Besides, a story doesn’t need a lot of bells and whistles to move a listener. At the heart of any great radio—whether it’s highly produced, or just you and some tape—is a powerful story supported by strong reporting, excellent writing, and an invested narrator. No jazz hands required.

What’s in My Buds? With Christina from Spotify

In this month’s edition of “What’s in My Buds?” we chat with Christina Choi from Spotify. Christina is a partnership manager on Spotify’s content team, and focuses on podcasts and videos. (Spotify recently added podcasts to the music mix and made them available to both free and premium mobile users on iOS & Android in the US, UK, Sweden, and Germany).

Christina is a musician at heart and always had her eye on a music-related job before joining Spotify. She’s particularly excited to share podcasts with Spotify users. Read on to learn about the ones that have her hooked.

What is your go-to podcast and why?

This is hard! I have a couple of go-to podcasts that I listen to regularly, but if I had to choose one, it has to be Political Gabfest. I can listen to Emily Bazelon, John Dickerson, and David Plotz dissect issues for hours. I’m so glad they’re around IMG_1147during this nutty election cycle.

What show do you wake up to?

I still use an old radio alarm clock and the dial’s always set to WNYC. I love waking up to Soterios Johnson and the NPR Morning Edition crew.

What is your favorite listening environment?

My morning commute on the subway or my bike. I download the latest episodes on my Spotify (shameless plug) and I listen on the go. I have a pretty expressive face, so depending on the podcast, I’m either laughing hysterically or crying. It’s quite a show for my fellow passengers and bike commuters.

What show do you rave to your friends about?

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Using Spotify to listen to podcasts

I’m a huge fan of The Moth and always recommend it to podcast newbies. Dinner Party Download is also fantastic. It’s such an amazing concoction of all aspects of culture. They have great guests and feature awesome music and movies. I also just discovered How Did This Get Made and I’ve been talking about it non-stop. It’s so funny. If you’re a Nicholas Cage fan (who isn’t??), I highly recommend the Face-Off and Con-Air episodes. 

If you were to start your own podcast what would the subject be?

I’d love to host a podcast about K-pop. I’ve been listening to Korean music since I was young, and it’s been amazing to see how it’s evolved into this global phenomenon.

I’d love to give a meaty, in-depth analysis on all things K-pop.

How do you envision the future of the podcasting landscape?

I think the podcasting industry is at an interesting phase. There are a lot of streaming services like Spotify and Google Play jumping on the podcatching bandwagon, so I’m curious to see how competition changes the landscape. I hope it helps grow the overall podcast listener-base as opposed to cannibalizing from other services.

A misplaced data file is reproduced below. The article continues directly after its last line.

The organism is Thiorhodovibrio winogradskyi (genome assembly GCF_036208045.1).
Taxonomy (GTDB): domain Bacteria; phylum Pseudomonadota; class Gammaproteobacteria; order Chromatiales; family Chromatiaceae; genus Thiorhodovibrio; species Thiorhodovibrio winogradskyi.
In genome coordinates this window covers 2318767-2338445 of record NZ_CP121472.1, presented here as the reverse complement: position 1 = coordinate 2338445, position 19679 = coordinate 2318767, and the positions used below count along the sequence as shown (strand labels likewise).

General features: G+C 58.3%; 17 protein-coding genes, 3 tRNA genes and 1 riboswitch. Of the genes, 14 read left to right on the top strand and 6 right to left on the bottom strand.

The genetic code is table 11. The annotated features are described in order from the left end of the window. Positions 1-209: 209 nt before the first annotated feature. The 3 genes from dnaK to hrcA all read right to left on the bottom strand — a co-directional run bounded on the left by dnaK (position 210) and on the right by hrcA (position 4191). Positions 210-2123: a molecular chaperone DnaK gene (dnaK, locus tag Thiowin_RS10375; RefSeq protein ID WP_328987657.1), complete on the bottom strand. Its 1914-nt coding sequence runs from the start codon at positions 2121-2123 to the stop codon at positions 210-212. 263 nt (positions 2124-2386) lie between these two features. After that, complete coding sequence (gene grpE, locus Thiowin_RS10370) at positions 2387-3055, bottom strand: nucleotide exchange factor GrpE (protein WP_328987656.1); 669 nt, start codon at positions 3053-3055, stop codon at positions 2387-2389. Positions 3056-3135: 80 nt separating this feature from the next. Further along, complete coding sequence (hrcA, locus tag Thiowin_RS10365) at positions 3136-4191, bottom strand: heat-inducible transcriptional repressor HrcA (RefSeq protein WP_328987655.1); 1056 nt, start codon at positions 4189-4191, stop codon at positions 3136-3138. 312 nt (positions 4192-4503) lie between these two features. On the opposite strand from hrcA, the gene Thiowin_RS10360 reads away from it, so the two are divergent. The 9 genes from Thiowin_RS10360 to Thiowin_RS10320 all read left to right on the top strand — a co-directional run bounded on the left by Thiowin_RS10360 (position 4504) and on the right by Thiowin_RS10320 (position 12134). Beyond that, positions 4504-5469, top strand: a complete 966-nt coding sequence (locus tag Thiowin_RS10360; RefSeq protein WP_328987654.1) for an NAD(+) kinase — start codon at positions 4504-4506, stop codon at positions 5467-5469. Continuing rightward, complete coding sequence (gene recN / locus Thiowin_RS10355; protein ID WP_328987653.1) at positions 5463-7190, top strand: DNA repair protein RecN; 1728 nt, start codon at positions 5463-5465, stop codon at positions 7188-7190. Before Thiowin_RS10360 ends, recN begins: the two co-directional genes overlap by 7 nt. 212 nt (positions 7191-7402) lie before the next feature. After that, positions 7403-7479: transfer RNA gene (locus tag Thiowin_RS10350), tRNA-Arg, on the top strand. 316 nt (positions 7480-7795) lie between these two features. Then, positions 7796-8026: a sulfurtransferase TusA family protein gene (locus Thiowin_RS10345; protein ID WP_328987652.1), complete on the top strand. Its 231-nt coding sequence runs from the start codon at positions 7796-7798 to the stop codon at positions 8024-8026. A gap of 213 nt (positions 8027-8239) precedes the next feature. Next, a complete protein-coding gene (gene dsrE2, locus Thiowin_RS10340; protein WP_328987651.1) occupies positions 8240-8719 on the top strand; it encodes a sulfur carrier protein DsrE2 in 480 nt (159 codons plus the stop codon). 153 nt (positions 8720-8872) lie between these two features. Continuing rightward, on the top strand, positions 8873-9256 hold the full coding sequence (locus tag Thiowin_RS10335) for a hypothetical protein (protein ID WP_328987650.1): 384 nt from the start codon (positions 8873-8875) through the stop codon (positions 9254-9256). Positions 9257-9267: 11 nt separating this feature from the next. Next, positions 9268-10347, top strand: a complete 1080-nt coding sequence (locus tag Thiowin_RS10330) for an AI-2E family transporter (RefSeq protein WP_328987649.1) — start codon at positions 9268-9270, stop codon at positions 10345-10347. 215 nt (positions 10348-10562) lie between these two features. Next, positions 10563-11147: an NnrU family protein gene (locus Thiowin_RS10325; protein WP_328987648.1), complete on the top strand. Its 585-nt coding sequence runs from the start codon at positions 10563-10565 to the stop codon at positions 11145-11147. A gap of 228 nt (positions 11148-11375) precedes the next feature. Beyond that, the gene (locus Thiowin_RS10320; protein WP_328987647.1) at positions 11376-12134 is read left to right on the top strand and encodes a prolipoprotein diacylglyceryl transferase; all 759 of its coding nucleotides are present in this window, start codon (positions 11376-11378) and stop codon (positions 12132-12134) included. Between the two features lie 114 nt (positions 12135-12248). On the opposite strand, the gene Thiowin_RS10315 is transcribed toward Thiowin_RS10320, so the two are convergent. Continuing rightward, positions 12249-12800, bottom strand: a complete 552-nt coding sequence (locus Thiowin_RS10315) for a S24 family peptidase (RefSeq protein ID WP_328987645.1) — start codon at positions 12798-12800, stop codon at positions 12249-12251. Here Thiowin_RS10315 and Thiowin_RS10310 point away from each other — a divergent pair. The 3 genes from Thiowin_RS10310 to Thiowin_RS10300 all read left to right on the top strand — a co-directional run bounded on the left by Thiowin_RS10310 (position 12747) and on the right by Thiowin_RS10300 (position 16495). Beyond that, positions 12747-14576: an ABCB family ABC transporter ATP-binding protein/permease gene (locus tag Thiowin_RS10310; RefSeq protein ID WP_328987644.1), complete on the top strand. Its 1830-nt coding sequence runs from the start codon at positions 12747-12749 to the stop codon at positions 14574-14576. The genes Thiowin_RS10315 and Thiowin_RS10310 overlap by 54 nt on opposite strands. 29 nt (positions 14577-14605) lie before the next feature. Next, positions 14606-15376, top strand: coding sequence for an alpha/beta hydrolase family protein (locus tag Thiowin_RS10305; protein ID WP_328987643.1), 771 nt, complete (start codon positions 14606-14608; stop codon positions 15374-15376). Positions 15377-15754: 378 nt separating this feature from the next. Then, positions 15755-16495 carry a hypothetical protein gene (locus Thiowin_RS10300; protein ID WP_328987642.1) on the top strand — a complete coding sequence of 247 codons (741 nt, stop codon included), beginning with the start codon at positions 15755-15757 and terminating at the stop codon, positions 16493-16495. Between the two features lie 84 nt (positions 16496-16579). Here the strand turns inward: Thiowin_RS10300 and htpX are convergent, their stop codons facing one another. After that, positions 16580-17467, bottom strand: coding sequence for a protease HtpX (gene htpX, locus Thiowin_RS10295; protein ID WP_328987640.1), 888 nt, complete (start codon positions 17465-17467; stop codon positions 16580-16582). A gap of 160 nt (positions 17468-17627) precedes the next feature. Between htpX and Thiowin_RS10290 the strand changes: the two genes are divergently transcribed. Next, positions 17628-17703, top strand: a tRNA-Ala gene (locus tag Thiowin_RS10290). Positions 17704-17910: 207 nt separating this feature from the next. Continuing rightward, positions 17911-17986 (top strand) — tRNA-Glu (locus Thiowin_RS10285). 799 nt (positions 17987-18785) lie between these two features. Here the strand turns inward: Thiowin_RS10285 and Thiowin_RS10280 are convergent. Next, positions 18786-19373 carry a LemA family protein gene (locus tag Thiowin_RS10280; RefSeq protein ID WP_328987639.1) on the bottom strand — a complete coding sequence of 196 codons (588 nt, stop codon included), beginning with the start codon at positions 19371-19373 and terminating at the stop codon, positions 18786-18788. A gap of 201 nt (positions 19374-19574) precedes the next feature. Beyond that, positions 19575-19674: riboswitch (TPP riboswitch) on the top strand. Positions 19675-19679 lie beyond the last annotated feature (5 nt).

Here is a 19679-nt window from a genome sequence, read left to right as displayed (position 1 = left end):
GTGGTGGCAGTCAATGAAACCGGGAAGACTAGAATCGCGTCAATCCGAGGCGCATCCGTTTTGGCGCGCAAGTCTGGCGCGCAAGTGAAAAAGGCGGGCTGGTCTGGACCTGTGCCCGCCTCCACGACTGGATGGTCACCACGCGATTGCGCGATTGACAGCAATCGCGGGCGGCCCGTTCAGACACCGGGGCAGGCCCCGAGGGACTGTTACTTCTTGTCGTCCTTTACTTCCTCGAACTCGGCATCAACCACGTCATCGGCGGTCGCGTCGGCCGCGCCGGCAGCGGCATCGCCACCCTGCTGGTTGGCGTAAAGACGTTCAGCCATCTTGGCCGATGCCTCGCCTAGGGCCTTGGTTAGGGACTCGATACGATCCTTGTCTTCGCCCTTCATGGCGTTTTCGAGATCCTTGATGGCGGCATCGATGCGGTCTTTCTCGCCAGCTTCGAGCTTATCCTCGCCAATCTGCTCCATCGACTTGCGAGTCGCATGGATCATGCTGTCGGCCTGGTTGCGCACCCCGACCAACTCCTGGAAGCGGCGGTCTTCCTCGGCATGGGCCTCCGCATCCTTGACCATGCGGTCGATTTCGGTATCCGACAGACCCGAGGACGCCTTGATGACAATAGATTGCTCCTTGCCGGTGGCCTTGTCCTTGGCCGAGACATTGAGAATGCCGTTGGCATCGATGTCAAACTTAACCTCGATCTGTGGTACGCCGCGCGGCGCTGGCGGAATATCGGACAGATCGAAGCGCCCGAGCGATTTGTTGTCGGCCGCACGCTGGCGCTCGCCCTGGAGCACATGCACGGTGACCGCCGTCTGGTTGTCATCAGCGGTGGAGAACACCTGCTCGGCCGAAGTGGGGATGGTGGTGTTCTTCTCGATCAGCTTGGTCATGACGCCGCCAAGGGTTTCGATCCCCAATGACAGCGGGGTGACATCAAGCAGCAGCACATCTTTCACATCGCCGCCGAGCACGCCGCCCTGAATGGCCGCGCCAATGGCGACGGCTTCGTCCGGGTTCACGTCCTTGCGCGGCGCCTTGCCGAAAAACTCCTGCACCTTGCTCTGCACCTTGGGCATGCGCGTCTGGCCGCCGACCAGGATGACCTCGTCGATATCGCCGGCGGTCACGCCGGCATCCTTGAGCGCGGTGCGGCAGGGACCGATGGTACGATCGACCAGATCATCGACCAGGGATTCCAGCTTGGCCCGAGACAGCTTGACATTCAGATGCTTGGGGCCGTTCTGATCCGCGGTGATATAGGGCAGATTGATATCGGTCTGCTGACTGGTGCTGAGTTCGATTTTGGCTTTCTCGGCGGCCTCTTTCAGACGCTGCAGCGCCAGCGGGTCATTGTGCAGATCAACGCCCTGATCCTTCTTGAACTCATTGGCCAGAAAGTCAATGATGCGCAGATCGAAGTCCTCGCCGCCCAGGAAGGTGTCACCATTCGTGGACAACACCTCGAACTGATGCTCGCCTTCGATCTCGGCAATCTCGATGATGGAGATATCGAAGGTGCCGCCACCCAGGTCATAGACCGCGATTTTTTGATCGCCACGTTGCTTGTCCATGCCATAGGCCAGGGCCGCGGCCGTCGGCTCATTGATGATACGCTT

PRX to Distribute On Being

PRX is happy to announce that as of July 1st, On Being will join our broadcast distribution and digital portfolios. On Being is a Peabody Award-winning public radio conversation and podcast. The show takes on life’s big questions of ONBE_Isolated-Master-Logo_squaremeaning with scientists and theologians, artists and teachers. Each week, host Krista Tippett presents her audience with a new discovery about the immensity of our lives.

Find out more information in the press release below.

On Being/Krista Tippett Public Productions and PRX Announce New Broadcast and Digital Partnership

Cambridge, MA (March 29, 2016) — Beginning July 1, On Being will join the broadcast distribution and digital portfolio of PRX, the Public Radio Exchange. PRX is the distributor of The Moth Radio Hour, Reveal, and This American Life and is the home of Radiotopia, a podcast collective anchored by 99% Invisible from Roman Mars. PRX was named one of Fast Company’s Ten Most Innovative Companies in Media in 2015 and is the recipient of a MacArthur “genius” award.

On Being has been an independent production of Krista Tippett Public Productions (KTPP), a non-profit company based on Loring Park in Minneapolis, since 2013. In that time, the show’s audience has grown exponentially, with a 245% increase in annual podcast downloads from six million to 21 million, and weekly broadcasts on nearly 400 public radio stations around the U.S. On Being is the only public radio program to receive the highest honors in both broadcast and digital media—the Peabody and the Webby award. KTPP also hosts The Civil Conversations Project and this month released a new podcast, Becoming Wise, drawn from content in Tippett’s new book, Becoming Wise: An Inquiry into the Mystery and Art of Living (Penguin Press), on sale beginning April 5.

“KTPP is driven by a vision of media as social enterprise,” Tippett says. “PRX is an entrepreneurial force in independent media, building strong relationships with public radio stations, producers, and diverse audiences. We are excited to pair our public service orientation and institutional nimbleness with theirs.”

“No show has a more deeply engaged audience—and a more tangible effect on the lives of individuals and communities—than On Being,” says Kerri Hoffman, COO of PRX. “It has evolved in fascinating ways, to take on the most important subjects of our time. We’re thrilled to help bring this content and impact to an even wider web of audiences and platforms.